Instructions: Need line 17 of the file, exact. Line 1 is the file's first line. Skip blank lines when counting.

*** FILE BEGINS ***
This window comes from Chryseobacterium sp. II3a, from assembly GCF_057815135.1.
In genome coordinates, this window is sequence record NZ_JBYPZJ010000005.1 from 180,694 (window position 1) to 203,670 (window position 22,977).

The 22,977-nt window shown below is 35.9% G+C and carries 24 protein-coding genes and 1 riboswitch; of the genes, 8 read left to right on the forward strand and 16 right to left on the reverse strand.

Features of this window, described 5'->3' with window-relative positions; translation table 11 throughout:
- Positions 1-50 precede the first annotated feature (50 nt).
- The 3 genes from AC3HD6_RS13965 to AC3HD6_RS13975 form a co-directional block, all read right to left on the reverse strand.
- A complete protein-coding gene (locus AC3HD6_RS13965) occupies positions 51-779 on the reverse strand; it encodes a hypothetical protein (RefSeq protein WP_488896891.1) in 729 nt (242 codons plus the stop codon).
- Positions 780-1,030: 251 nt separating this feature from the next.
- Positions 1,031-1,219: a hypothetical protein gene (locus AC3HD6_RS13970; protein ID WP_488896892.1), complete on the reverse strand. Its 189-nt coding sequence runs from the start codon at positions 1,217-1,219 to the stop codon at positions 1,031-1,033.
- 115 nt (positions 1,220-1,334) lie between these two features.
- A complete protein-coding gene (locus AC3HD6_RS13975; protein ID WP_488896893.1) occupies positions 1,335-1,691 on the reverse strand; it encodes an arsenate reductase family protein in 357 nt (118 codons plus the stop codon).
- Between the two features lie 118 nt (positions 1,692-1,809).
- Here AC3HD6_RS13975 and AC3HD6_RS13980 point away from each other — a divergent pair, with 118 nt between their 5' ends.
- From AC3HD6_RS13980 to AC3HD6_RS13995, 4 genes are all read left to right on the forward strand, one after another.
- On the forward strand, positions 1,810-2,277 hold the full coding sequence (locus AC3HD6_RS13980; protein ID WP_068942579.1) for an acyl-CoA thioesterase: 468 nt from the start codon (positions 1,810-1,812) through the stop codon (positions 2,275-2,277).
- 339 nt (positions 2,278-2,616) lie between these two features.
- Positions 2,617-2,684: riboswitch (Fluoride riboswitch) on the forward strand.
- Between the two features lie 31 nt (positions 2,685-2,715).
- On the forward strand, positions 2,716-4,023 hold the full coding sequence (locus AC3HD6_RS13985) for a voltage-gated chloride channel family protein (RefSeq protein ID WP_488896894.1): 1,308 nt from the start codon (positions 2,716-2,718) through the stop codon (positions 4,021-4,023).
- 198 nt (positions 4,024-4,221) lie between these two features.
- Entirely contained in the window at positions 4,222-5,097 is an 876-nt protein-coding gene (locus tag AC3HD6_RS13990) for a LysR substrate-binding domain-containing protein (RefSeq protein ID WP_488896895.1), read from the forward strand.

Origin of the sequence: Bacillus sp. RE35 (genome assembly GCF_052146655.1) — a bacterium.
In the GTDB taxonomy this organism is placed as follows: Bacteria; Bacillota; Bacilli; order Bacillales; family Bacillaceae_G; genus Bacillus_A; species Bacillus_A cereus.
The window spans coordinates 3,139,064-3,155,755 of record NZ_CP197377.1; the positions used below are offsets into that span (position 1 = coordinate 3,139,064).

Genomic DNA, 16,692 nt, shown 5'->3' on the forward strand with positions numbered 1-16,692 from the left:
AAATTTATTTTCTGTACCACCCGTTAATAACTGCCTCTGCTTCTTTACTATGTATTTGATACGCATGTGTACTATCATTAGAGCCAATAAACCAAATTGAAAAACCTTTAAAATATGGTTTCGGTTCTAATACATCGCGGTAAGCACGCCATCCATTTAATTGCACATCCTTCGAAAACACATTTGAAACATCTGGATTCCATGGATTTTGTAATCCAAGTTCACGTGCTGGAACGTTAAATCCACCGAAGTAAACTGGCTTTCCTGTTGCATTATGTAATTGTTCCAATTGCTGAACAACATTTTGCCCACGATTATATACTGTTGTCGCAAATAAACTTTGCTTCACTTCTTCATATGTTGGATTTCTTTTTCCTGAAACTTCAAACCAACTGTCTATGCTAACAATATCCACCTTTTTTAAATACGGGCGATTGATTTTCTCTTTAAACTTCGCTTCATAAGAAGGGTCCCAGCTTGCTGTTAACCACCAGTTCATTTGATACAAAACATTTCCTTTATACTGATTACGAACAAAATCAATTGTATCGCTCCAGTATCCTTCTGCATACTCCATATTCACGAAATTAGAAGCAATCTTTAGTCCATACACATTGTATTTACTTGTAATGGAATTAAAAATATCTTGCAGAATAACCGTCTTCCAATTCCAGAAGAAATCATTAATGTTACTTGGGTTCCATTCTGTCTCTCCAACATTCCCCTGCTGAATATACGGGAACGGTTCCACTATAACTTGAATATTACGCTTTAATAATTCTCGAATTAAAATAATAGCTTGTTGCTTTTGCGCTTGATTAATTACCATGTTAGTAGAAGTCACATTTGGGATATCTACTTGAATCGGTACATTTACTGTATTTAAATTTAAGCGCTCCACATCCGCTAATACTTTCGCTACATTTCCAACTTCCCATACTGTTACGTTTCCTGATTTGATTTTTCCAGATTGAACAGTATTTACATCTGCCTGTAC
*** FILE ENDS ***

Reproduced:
- Positions 2,617-2,684: riboswitch (Fluoride riboswitch) on the forward strand.